Read about our March 2015 visit to Burundi.

The Republic of Burundi is a landlocked country in the African Great Lakes region of Southeast Africa, bordered by Rwanda to the north, Tanzania to the east and south, and the Democratic Republic of the Congo to the west.

Bujumbura is Burundi’s capital, adjacent to Lake Tanganyika. The latter is the second largest freshwater lake in the world by volume, and the second deepest, in both cases, after only Lake Baikal in Siberia. it is also the world’s longest freshwater lake and the body of water with one of the highest concentrations of heavy water.

Lake Tanganyika

Lake Tanganyika

Burundi is one of the five poorest countries in the world. It has one of the lowest per capita GDPs of any nation in the world. The country has suffered from warfare, corruption and poor access to education. Burundi is densely populated and has had substantial emigration as young people seek opportunities elsewhere. According to a 2012 DHL Global Connectedness Index, Burundi is the least globalized of 140 surveyed countries.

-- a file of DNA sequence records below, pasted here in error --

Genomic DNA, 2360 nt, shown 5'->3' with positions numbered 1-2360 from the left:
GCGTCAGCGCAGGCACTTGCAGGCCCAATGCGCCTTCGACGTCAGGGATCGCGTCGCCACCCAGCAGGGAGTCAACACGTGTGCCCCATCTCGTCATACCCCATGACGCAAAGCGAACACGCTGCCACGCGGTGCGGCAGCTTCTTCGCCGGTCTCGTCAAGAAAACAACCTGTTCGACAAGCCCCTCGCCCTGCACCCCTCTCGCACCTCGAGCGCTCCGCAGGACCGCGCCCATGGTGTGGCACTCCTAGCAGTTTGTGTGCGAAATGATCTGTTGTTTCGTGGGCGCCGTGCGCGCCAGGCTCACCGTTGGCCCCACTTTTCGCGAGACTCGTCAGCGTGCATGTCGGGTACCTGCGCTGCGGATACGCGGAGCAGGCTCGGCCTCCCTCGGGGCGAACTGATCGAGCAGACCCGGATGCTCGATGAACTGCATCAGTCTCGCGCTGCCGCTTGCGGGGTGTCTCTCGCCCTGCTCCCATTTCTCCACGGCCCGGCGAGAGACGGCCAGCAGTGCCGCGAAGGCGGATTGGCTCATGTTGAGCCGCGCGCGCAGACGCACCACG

According to the Global Hunger Index of 2013, Burundi has an indicator ratio of 38.8, earning the nation the distinction of being the hungriest country in the world in terms of percentage.

Currently, for a population of about 10 million, Burundi does not have a retina specialist. They have a few ophthalmologists, including Dr Levi Kandeke with his two associates in Bujumbura, Dr Chantal Giramahoro in Ngozi, and Dr John Cropsey in Kibuye.

As in any other part of the world, Burundians have an increasing prevalence of diabetes, which is not well cared for, and hence some of them develop diabetic retinopathy. There is also significant number of patients with ocular trauma. With no easily accessible help available, most of these patients with traumatic cataract, corneal and scleral wounds, vitreous hemorrhage, retinal detachment and even intraocular foreign bodies show up late for management, thus complicating the treatment options available to them.

We hope to improve the current scenario by:

  1. Providing retinal care to the people of Burundi on a frequent basis in the short term
  2. Identifying young Burundian ophthalmologists who are in residency training at this time, and support their retinal training.
  3. Helping set up infrastructure and/or provide retinal instrumentation for retinal care in the country.

We hope our efforts will lead to a sustainable solution to the people of Burundi.